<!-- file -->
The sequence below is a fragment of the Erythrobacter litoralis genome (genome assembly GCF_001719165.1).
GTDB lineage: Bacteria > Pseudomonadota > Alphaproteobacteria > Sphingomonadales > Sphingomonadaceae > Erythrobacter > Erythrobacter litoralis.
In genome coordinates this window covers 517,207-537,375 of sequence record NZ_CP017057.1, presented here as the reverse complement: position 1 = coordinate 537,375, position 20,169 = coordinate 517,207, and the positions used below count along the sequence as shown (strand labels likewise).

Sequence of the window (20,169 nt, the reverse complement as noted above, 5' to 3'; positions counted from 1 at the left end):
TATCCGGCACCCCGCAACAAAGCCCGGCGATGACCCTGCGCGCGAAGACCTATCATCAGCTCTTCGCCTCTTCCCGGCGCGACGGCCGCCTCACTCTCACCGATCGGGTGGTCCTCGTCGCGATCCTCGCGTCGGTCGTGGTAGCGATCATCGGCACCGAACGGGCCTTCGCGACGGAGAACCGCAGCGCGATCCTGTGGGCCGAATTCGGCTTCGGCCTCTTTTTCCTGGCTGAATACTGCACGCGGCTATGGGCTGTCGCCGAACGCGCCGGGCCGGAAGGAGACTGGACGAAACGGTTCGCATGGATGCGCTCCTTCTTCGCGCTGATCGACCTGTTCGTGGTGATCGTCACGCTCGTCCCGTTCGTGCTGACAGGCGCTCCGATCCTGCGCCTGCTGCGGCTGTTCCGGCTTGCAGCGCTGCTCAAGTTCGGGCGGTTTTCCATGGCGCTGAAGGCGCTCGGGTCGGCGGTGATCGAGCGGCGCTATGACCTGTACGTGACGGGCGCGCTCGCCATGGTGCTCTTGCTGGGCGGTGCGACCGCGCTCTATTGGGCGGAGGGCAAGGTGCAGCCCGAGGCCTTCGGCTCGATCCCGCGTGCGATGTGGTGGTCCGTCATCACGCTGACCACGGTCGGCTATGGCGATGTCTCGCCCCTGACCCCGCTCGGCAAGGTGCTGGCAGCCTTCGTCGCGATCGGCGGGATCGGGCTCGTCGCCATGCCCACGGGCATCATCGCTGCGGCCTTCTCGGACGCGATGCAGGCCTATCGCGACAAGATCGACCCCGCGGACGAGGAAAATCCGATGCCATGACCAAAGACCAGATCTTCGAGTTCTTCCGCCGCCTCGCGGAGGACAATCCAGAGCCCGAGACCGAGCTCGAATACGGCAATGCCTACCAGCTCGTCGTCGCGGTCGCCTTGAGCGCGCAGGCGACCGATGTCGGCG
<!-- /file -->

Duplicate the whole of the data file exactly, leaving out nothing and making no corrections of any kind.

The sequence below is a fragment of the Erythrobacter litoralis genome (genome assembly GCF_001719165.1).
GTDB lineage: Bacteria > Pseudomonadota > Alphaproteobacteria > Sphingomonadales > Sphingomonadaceae > Erythrobacter > Erythrobacter litoralis.
In genome coordinates this window covers 517,207-537,375 of sequence record NZ_CP017057.1, presented here as the reverse complement: position 1 = coordinate 537,375, position 20,169 = coordinate 517,207, and the positions used below count along the sequence as shown (strand labels likewise).

Sequence of the window (20,169 nt, the reverse complement as noted above, 5' to 3'; positions counted from 1 at the left end):
TATCCGGCACCCCGCAACAAAGCCCGGCGATGACCCTGCGCGCGAAGACCTATCATCAGCTCTTCGCCTCTTCCCGGCGCGACGGCCGCCTCACTCTCACCGATCGGGTGGTCCTCGTCGCGATCCTCGCGTCGGTCGTGGTAGCGATCATCGGCACCGAACGGGCCTTCGCGACGGAGAACCGCAGCGCGATCCTGTGGGCCGAATTCGGCTTCGGCCTCTTTTTCCTGGCTGAATACTGCACGCGGCTATGGGCTGTCGCCGAACGCGCCGGGCCGGAAGGAGACTGGACGAAACGGTTCGCATGGATGCGCTCCTTCTTCGCGCTGATCGACCTGTTCGTGGTGATCGTCACGCTCGTCCCGTTCGTGCTGACAGGCGCTCCGATCCTGCGCCTGCTGCGGCTGTTCCGGCTTGCAGCGCTGCTCAAGTTCGGGCGGTTTTCCATGGCGCTGAAGGCGCTCGGGTCGGCGGTGATCGAGCGGCGCTATGACCTGTACGTGACGGGCGCGCTCGCCATGGTGCTCTTGCTGGGCGGTGCGACCGCGCTCTATTGGGCGGAGGGCAAGGTGCAGCCCGAGGCCTTCGGCTCGATCCCGCGTGCGATGTGGTGGTCCGTCATCACGCTGACCACGGTCGGCTATGGCGATGTCTCGCCCCTGACCCCGCTCGGCAAGGTGCTGGCAGCCTTCGTCGCGATCGGCGGGATCGGGCTCGTCGCCATGCCCACGGGCATCATCGCTGCGGCCTTCTCGGACGCGATGCAGGCCTATCGCGACAAGATCGACCCCGCGGACGAGGAAAATCCGATGCCATGACCAAAGACCAGATCTTCGAGTTCTTCCGCCGCCTCGCGGAGGACAATCCAGAGCCCGAGACCGAGCTCGAATACGGCAATGCCTACCAGCTCGTCGTCGCGGTCGCCTTGAGCGCGCAGGCGACCGATGTCGGCG